On the morning of May 8, at Dioc pagoda, Vinh city, the Central Committee of Culture of the Vietnam Buddhist Sangha (UBCV) coordinated with the Institute of Religious Studies under the Vietnam Academy of Social Sciences and the Executive Board of the Vietnam Buddhist Sangha in Nghe An province. An organized a seminar with the theme ‘Uncle Ho and Buddhism’.
Attending the Conference on the side of the Church were Most Venerable Thich Thanh Nhieu – Standing Vice Chairman of the Executive Council, Head of the Executive Committee of the Vietnam Buddhist Sangha in Nghe An province; Most Venerable Thich Thanh Dat – Standing Member of the Executive Council, Scientific President of the Vietnam Buddhist Academy in Hanoi; Most Venerable Thich Tho Lac – Standing member of the Executive Council, Head of the Central Culture Committee, Standing Deputy of the Executive Committee of the Vietnam Buddhist Sangha in Nghe An province…
On the Central side, there was Mr. Vu Chien Thang – Deputy Minister of Home Affairs; Associate Professor, Dr. Chu Van Tuan – Director of the Institute of Religious Studies under the Vietnam Academy of Social Sciences.
On the Nghe An side, there were Mr. Le Hong Vinh – Member of the Standing Board of the Provincial Party Committee, Standing Vice Chairman of the Provincial People’s Committee; leaders of departments, agencies and branches of Nghe An province, together with professors, doctors, researchers, scholars…
The conference is not only a forum for scientific exchange and sharing of information and documents, but also an opportunity to study and follow Ho Chi Minh’s moral example, an opportunity to spread the spirit of his thought. with Buddhism not only in society but also in the force of monks, nuns, and Buddhists nationwide.
Speaking at the opening ceremony, Venerable Thich Tho Lac – Head of the Central Committee for Culture of the Vietnam Buddhist Sangha, Standing Deputy of the Executive Committee of the Vietnam Buddhist Sangha in Nghe An province said. During his lifetime, Uncle Ho clearly saw the suffering of oppressed and exploited compatriots, and he also clearly saw the position and role of religion in the cause of national liberation and reunification, especially with Vietnamese Buddhism – a religion that has always been associated with the Vietnamese nation and nation over the centuries.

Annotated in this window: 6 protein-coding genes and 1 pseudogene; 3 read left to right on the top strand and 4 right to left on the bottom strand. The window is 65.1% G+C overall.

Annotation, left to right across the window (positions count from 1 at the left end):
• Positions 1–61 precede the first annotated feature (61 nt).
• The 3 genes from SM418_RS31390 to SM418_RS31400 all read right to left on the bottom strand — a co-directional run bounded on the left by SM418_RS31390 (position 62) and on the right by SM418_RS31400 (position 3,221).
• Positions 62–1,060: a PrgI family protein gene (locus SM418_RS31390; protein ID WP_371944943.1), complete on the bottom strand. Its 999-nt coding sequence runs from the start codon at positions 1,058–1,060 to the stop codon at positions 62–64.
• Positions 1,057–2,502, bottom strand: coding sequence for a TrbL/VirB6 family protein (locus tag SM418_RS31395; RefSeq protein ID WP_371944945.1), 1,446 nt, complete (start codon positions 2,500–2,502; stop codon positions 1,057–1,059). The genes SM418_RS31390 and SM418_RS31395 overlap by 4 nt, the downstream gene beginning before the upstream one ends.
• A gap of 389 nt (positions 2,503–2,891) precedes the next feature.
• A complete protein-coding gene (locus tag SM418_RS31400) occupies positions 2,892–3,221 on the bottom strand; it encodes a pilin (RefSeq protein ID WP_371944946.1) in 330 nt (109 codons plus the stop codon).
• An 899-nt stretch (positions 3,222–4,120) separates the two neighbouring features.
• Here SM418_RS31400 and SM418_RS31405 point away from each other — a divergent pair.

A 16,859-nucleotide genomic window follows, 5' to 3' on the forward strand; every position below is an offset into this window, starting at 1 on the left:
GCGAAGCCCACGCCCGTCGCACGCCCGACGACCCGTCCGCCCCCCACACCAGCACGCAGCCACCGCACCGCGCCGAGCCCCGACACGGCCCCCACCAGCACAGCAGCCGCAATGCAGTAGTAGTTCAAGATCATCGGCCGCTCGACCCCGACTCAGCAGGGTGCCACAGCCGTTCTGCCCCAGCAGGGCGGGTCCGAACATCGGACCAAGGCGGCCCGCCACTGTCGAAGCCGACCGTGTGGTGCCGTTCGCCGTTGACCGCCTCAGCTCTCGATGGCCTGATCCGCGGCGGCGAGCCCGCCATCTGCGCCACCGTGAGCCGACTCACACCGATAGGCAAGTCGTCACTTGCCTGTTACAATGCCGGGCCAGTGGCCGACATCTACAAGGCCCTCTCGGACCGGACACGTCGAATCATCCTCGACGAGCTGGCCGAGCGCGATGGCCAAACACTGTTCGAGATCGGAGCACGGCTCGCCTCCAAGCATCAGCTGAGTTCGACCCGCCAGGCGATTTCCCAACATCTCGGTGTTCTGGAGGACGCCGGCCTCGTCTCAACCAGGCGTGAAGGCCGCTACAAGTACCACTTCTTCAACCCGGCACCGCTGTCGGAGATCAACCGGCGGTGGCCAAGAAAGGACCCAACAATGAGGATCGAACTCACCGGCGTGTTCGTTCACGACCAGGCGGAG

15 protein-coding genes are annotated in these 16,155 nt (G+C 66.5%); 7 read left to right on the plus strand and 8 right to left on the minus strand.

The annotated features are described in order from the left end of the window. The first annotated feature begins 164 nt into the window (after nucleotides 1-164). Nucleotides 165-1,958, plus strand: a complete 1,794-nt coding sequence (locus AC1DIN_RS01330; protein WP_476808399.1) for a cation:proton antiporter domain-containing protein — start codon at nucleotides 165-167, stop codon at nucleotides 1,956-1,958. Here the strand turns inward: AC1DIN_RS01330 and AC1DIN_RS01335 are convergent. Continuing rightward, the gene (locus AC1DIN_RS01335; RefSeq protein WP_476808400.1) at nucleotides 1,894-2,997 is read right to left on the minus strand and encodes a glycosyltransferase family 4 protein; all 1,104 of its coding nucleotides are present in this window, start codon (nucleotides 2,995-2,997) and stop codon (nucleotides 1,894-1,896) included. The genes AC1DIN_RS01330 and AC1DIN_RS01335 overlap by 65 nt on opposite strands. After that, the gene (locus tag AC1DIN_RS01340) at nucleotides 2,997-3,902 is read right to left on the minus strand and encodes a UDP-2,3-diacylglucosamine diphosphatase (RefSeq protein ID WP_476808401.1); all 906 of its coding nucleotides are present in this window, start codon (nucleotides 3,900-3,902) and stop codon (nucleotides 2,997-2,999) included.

This conference will focus on studying Uncle Ho’s awareness, views, thoughts and behavior with religion in general and Buddhism in particular. According to research documents, beloved Uncle Ho absorbed the quintessence of Vietnamese Buddhism and applied it in practical life.
In a letter to the Vietnam Buddhist Association dated August 30, 1947, Ho Chi Minh wrote: “Since the day our country became a Democratic Republic, and our Constitution respects freedom of belief, Buddhism has also developed. conveniently. That is: When the country is independent, Buddhism will be easier to expand”,… and during the two resistance wars against the French colonialists and the American imperialists, Uncle Ho sent letters to visit and encourage monks, nuns and Buddhas many times. death. The author wrote “Monks, nuns and Buddhist compatriots have made worthy contributions to the cause of building a peaceful, unified, independent, democratic and prosperous Vietnam”.
The workshop focused on 4 main topics: Nguyen Sinh Sac with Buddhism; The influences of Buddhism on Ho Chi Minh; Ho Chi Minh’s point of view, perception and behavior on Buddhism; Current values, meanings, suggestions for perfecting the policy towards religion from Ho Chi Minh’s point of view on Buddhism.
The organizing committee has received 50 articles from dignitaries, scientists and researchers across the country, the papers covered many topics with rich content, many very elaborate articles. , providing more valuable information and documents on the topic of Uncle Ho and Buddhism.
In addition, at the seminar, many opinions, exchanges and discussions were received from researchers and the audience, in order to clarify and honor Ho Chi Minh’s relationship with Buddhism, the influence of of Buddhism to Ho Chi Minh’s personality, thoughts and actions.